How are oil sands and heavy oil formed?
Like other forms of petroleum, the formation of heavy oil and bitumen began with plants using solar energy to convert carbon dioxide and water into oxygen and carbohydrates through a process known as photosynthesis. When the plants, primarily algae, and small organisms (plankton) that fed on them died, the sediments containing the remains became buried at the bottom of a vast inland sea. As the depth of burial increased, heat and pressure transformed the carbohydrates into hydrocarbons. Coal is a solid hydrocarbon derived from land plants. Oil is a liquid hydrocarbon derived primarily from simple marine plants and animals, and natural gas is a gaseous hydrocarbon derived from either terrestrial or marine materials at a higher temperature and pressure than coal or oil.
Oil formation takes place in source rocks, usually very fine-grained rocks known as black shales. Once the oil is formed, continued pressure from overlying rock strata forces the oil to migrate through permeable rock layers until it is trapped in reservoirs of porous sedimentary rock such as sandstone or limestone, or until it escapes at the surface.
The liquid hydrocarbons that comprise the oil include a range of light to heavy compounds. The molecules of light compounds contain a few atoms of carbon surrounded by hydrogen atoms. The molecules of heavy compounds consist of many more carbon atoms and relatively fewer hydrogen atoms. Wax, grease, tar and asphalt are examples of heavy compounds.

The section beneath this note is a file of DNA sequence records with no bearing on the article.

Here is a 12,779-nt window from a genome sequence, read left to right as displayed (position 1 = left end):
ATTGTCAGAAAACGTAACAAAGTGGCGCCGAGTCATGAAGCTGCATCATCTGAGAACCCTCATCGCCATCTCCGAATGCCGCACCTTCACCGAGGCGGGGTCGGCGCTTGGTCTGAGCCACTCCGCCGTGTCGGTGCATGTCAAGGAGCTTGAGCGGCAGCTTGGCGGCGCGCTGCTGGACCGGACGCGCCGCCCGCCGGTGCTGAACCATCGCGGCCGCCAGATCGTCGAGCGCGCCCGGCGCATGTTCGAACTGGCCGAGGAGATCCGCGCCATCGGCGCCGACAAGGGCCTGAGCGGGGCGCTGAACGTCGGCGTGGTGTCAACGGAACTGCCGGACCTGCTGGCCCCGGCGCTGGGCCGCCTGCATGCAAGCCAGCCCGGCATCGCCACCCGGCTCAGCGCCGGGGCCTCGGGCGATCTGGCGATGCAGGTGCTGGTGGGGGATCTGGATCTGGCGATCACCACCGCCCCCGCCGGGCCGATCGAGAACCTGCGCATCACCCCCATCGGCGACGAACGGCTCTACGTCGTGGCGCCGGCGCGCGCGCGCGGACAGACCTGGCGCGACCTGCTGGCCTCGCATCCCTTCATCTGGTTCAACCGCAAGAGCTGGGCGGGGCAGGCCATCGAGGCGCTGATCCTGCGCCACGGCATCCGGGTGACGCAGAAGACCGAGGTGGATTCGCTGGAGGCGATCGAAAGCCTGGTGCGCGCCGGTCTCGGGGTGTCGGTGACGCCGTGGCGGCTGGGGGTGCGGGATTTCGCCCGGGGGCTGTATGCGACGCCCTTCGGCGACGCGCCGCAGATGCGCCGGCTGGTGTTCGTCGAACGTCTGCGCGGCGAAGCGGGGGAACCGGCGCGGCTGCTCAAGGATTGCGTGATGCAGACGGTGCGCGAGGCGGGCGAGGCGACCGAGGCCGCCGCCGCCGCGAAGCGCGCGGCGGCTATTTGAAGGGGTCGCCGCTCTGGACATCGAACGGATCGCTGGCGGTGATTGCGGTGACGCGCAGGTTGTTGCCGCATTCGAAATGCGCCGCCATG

As the eons passed, the oil-bearing sediments were covered by more than a kilometre of sedimentary rock. Then, about 50 million years ago, vast amounts of the liquid hydrocarbons migrated more than 100 kilometres eastward and upward until they reached and saturated large areas of sandstone at, and just below, the surface of what is now northern Alberta.
Micro-organisms present in the sandstone slowly consumed the hydrocarbons, beginning with the lightest. The heavy oil and bitumen now being produced from the area are the remnants of that migration. They are still the world’s largest known hydrocarbon resource deposit, but scientists believe the amount of crude oil digested by the micro-organisms was two or three times what remains.
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